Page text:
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This post is to announce that the AzureQstor package is now on GitHub. AzureQstor provides an R interface to Azure queue storage, building on the facilities provided by AzureStor.

Queue Storage is a service for storing large numbers of messages, for example from automated sensors, that can be accessed remotely via authenticated calls using HTTP or HTTPS. A single queue message can be up to 64 KB in size, and a queue can contain millions of messages, up to the total capacity limit of a storage account. Queue storage is often used to create a backlog of work to process asynchronously.

AzureQstor uses a combination of S3 and R6 classes. The queue endpoint is an S3 object for compatibility with AzureStor, while R6 classes are used to represent queues and messages.


endp <- storage_endpoint("https://mystorage.queue.core.windows.net",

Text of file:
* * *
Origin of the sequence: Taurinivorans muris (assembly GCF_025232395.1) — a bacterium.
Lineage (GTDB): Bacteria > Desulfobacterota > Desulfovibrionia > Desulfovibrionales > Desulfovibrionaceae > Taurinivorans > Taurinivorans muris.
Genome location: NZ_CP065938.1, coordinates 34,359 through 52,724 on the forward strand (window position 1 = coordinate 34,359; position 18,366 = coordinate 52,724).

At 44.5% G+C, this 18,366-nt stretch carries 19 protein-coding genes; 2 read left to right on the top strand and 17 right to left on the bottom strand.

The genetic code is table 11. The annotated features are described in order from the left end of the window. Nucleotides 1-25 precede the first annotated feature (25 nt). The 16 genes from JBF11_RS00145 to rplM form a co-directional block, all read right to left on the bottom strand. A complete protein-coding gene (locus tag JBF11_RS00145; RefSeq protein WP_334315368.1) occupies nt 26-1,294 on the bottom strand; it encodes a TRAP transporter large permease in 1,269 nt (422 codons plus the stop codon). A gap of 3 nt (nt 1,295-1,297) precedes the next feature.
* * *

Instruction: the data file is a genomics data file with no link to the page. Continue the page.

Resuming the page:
# creating, retrieving and deleting queues
create_storage_queue(endp, "myqueue")
qu <- storage_queue(endp, "myqueue")

qu2 <- create_storage_queue(endp, "myqueue2")

The queue object exposes methods for getting (reading), peeking, deleting, updating, popping (reading and deleting) and putting (writing) messages:

qu$put_message("Hello queue")
msg <- qu$get_message()

## [1] "Hello queue"

# get several messages at once

The message object exposes methods for deleting and updating the message:

msg$update(visibility_timeout=30, text="Updated message")

You can also get and set metadata for a queue with the AzureStor get/set_storage_metadata generics:

set_storage_metadata(qu, name1="value1", name2="value2")

It’s anticipated that AzureQstor will be submitted to CRAN before long. If you are a queue storage user, please install it and give it a try; any feedback or bug report is much appreciated. You can email me or open an issue on GitHub.

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